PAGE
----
Montrose’s upcoming Western Food and Farm Forum helps grow agriculture by connecting producers, indicated Greenberg, who is set to address the conference on Jan. 26. She previously helped organize the annual forum and worked with steering committees.

    From The Fence Post (Rachel Gabel):

    Greenberg, in her first media interview as commissioner, said she grew up split between Minneapolis and in Minnesota’s farm country near Mankato, before moving to Washington where she began farming, working on small-scale, mixed vegetable operations that direct marketed to consumers. Her day job during that time, she said, involved visiting operations of all sizes and types across the West. She said her work has woven between agriculture and conservation, two worlds she said that are one in the same.

    Greenberg has spent the past six years based in Durango, Colo., with the National Young Farmers Coalition, building the organization’s staff and the membership. She traveled throughout the intermountain West, including Colorado, working with farmers and ranchers to help young producers return to the land.

    “I worked finding ways, through policy, through business services, and through network building to get more young people out in ag,” she said.

    To this end, she said she worked with farmers of all ages on the issue of succession, their options to keep operations in business, and working with the next generation. Her other concentration has been getting elected officials onto farms and ranches to give policymakers a better understanding of the challenges agriculture producers face. She said this is meant to ensure policymakers are making decisions based on practice rather than theory after seeing the boots on the ground. Working to give farmers a seat at the table, she said, is vital for agriculture in Colorado.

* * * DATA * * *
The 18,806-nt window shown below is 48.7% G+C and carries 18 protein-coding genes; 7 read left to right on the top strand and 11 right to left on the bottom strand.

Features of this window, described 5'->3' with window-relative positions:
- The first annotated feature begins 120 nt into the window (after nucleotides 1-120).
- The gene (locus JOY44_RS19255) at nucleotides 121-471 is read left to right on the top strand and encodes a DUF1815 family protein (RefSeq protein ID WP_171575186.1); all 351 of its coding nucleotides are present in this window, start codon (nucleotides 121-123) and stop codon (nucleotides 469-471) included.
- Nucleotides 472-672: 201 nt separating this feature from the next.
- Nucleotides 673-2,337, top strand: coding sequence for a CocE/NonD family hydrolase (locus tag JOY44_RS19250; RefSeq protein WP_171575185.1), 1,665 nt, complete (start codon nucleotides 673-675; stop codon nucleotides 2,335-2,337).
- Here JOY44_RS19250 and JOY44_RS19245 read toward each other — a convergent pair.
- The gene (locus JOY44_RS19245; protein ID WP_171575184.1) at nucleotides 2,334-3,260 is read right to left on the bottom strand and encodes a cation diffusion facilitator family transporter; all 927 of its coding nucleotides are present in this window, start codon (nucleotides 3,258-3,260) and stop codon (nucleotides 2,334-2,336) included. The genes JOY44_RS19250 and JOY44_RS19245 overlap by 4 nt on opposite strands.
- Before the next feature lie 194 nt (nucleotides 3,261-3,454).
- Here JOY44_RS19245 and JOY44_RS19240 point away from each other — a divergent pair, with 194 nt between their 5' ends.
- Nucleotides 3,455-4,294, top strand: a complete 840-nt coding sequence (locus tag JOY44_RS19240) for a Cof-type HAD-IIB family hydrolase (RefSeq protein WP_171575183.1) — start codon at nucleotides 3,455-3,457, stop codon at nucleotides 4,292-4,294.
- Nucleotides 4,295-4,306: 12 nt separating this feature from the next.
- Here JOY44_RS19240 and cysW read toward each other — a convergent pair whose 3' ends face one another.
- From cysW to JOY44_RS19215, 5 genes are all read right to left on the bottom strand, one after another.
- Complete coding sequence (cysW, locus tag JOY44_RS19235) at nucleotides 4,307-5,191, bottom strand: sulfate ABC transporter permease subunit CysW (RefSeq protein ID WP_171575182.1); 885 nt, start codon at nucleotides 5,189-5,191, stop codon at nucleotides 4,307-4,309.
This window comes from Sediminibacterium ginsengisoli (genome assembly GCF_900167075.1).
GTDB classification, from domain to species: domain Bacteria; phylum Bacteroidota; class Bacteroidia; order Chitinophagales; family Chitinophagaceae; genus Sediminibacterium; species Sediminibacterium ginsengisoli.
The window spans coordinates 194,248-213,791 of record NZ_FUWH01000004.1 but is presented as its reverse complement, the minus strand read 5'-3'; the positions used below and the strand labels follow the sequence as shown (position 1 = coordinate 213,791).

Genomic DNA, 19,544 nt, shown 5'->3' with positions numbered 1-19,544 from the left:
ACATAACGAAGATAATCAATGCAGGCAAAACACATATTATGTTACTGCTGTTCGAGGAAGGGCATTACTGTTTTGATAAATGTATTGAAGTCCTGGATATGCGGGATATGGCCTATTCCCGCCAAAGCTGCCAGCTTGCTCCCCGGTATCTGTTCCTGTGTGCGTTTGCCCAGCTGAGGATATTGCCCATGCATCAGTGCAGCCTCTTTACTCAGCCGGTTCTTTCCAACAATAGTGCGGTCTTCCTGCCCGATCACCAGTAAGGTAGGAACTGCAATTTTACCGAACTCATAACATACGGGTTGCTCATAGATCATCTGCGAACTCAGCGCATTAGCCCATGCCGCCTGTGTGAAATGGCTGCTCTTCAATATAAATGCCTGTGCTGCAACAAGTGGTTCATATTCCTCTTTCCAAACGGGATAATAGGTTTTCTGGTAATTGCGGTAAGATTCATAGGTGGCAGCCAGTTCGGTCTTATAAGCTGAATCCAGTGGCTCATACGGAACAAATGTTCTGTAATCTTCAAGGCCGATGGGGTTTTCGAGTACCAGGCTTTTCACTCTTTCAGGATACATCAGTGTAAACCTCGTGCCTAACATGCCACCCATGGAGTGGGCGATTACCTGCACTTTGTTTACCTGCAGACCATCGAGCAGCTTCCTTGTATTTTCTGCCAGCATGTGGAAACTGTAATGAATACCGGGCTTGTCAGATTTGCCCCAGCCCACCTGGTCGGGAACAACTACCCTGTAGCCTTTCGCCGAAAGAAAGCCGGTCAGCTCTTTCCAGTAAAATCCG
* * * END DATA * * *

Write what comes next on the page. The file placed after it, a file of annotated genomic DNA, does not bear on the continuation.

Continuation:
“Since coming to Colorado to Durango, I have been serving in the role of advocate for farmers and ranchers, connecting producers with their policymakers and ensuring that we have folks standing up for family ag in Colorado,” she said.

    Governor-Elect Polis names Kate Greenberg to lead the state’s Department of Agriculture

    Kate Greenberg. Photo credit: National Young Farmers Coalition

    From Governor-Elect Polis’ office via The Durango Herald:

    Gov.-elect Jared Polis has tapped Durango resident Kate Greenberg, who serves as the Western Program director for National Young Farmers Coalition, to head the state’s Department of Agriculture.

    “A former full-time farm worker, Kate brings substantial experience in agriculture and a strong vision for the future,” according to a news release.

    As part of her work for the National Young Farmers Coalition since 2013, Greenberg organizes young farmers, advocates for supportive policy and promotes land, water and climate stewardship.